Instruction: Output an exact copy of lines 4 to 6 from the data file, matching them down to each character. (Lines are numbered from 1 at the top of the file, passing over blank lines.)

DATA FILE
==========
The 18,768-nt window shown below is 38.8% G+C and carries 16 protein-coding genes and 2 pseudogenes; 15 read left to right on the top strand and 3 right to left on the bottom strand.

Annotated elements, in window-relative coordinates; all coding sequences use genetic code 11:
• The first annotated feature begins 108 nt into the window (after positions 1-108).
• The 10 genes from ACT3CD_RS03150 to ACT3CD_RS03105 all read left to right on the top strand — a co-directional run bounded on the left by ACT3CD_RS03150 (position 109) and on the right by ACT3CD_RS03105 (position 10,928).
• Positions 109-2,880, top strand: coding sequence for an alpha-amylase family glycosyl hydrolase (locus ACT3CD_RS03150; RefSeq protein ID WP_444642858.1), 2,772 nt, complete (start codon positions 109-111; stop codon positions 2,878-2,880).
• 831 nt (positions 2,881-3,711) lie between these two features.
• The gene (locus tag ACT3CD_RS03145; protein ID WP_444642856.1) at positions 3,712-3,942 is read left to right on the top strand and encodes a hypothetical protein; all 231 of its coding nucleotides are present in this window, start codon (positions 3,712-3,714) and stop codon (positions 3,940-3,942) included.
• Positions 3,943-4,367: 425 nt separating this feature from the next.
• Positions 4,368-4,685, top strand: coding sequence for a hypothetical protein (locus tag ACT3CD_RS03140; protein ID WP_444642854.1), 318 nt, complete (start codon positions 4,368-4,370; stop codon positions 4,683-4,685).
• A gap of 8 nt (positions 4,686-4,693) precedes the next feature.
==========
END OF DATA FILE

• The 10 genes from ACT3CD_RS03150 to ACT3CD_RS03105 all read left to right on the top strand — a co-directional run bounded on the left by ACT3CD_RS03150 (position 109) and on the right by ACT3CD_RS03105 (position 10,928).
• Positions 109-2,880, top strand: coding sequence for an alpha-amylase family glycosyl hydrolase (locus ACT3CD_RS03150; RefSeq protein ID WP_444642858.1), 2,772 nt, complete (start codon positions 109-111; stop codon positions 2,878-2,880).
• 831 nt (positions 2,881-3,711) lie between these two features.